New Jersey Supreme Court
The New Jersey Superior Court has recently made criminal records available for the public to view.
This access makes it easier for employers to look into the past of their potential employees and it replaces the longer and more expensive method that employers previously had to undertake. This new ease of access allows employers to not only find potentially harmful information, but it also allows them to take the information into consideration when determining whether or not to hire a job candidate.
Beneficial to Employers, Detrimental to Employees
While an employer may feel that having access to these records is a benefit, it can be detrimental to a potential employee’s chances of obtaining employment if the employer comes across any criminal history information that they find to be undesirable. Employers can use this tool to discriminate against candidates with a criminal record, regardless of how old the conviction is or how far the employee has progressed since his or her conviction. Background checks used to be a longer and more expensive process, which meant that they were scarcely used by employers, and when they were used it was for the intention of finding severe crimes that were pertinent to their field of business. Employers can now peruse any job candidate’s criminal history, and they have the sole discretion on whether or not to use the information when considering a job applicant. This can lead to unfair hiring practices, and may disqualify a job candidate that has a minor offense in his or her past even if they are more experienced and better suited for a job than other applicants.
Even the Equal Employment Opportunities Commission, an institution standing for freedom of equality, had problems with this law change within their own company. In September 2009, the EEOC sued one of its employees that had been using criminal records as an excuse for not hiring applicants. That employer was discriminating against black, Hispanic, and male job applicants. Since then, the EECO has updated the guidelines that employers must follow when dealing with a candidate with a criminal record. Although, once an employer is aware that a job candidate or an employee has a criminal record is it unlikely that they can remain entirely objective.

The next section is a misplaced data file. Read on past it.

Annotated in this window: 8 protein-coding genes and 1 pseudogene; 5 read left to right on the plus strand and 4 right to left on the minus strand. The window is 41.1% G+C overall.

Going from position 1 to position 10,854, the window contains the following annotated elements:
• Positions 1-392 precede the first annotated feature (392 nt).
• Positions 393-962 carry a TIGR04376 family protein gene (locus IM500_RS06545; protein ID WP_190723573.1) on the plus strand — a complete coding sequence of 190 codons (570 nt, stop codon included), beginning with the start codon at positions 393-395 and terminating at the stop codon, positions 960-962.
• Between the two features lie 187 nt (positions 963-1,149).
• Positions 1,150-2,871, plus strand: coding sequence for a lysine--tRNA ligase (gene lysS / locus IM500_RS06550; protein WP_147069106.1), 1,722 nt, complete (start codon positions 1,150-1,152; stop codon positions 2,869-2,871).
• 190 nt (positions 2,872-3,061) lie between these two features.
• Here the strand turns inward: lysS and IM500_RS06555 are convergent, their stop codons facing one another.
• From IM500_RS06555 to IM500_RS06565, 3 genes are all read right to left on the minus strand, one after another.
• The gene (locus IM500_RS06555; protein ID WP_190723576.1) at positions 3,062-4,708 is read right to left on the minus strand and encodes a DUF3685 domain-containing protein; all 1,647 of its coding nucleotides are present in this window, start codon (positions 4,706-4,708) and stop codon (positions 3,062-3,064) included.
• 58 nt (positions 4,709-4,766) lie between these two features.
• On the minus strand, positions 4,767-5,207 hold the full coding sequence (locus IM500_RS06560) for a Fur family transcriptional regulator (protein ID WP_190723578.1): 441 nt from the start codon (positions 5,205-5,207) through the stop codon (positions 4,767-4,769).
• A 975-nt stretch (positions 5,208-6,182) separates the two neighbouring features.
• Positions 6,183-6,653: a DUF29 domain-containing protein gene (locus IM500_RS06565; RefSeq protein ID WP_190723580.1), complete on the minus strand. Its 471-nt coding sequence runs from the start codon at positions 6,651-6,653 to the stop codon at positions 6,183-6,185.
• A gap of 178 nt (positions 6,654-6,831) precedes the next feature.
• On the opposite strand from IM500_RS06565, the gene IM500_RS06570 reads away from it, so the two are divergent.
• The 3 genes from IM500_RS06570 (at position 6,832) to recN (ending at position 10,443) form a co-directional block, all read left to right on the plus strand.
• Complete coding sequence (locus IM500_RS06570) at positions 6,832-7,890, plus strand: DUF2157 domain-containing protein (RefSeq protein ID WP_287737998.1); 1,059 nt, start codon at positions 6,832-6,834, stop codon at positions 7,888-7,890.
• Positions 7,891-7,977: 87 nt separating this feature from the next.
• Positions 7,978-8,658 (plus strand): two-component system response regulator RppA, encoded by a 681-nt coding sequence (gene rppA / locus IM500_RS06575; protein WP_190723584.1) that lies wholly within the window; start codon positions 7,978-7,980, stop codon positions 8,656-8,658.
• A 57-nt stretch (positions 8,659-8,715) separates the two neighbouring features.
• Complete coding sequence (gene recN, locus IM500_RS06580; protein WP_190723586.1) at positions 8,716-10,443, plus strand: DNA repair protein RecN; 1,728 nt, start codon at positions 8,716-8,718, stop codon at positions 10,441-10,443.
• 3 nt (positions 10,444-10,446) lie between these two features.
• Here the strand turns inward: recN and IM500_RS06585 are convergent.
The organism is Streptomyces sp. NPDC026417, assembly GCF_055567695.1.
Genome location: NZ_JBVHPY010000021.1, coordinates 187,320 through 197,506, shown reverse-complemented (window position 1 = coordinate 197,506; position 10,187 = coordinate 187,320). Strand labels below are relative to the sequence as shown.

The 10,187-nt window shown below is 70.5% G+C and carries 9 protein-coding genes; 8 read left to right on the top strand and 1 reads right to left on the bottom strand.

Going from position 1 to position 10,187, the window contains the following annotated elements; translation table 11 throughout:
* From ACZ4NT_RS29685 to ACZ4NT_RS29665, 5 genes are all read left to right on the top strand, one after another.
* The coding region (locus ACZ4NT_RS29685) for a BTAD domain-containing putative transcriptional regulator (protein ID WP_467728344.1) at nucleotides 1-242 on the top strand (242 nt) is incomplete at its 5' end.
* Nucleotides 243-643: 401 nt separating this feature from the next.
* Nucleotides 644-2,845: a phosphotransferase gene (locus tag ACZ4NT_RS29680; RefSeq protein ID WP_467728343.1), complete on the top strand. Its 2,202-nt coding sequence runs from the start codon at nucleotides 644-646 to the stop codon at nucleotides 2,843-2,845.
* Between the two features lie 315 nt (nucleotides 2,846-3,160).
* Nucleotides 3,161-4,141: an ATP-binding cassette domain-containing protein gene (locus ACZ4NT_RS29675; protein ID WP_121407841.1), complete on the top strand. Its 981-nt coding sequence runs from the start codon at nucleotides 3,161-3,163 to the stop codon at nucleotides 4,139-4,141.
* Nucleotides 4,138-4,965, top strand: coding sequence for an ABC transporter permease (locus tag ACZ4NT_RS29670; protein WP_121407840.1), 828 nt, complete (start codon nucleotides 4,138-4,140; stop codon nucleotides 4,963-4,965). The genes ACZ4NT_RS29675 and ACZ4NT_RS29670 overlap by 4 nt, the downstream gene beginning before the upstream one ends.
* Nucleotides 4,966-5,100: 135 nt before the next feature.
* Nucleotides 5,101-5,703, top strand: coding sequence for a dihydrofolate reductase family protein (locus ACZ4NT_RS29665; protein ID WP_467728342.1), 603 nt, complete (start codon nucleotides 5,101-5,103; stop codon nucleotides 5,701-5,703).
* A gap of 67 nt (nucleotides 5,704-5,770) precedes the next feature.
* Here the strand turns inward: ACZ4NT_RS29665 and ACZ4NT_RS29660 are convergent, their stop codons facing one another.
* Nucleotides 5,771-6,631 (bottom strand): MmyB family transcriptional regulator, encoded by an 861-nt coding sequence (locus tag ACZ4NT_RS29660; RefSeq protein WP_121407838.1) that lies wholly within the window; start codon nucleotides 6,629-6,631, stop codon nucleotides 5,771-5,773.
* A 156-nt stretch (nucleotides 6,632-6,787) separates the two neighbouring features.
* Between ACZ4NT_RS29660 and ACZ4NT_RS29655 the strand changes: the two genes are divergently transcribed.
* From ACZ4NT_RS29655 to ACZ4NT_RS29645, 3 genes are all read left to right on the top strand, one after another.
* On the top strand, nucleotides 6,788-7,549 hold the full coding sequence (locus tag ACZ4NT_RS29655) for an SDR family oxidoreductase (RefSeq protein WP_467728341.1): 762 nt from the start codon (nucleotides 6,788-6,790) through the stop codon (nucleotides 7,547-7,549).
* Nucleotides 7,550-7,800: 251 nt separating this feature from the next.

An employer may screen candidates and still be in accordance with federal law, but this may not be a “defense according to the Guidance.” EECO even claims that “it is conceivable that some employers may find themselves forced to decide whether to comply with state or local law or face potential Title VII liability.” The only way for candidates to be certain that employers will not see their criminal record is if the case was filed before 1994, if the case has not been resolved yet, or if the case has already been expunged. While this new access to criminal history comes with many benefits for employers, it comes with an equally negative effect on job applicants with criminal history, and it has yet to be determined if it is worth the price of possible discrimination.
Therefore, it is important that you clear your record as much as possible so you can move forward with your life. Expungement is a wonderful investment for your future and allows you to apply for employment without having to worry. To see what record clearing options you may be eligible for in New Jersey, visit our New Jersey record sealing page.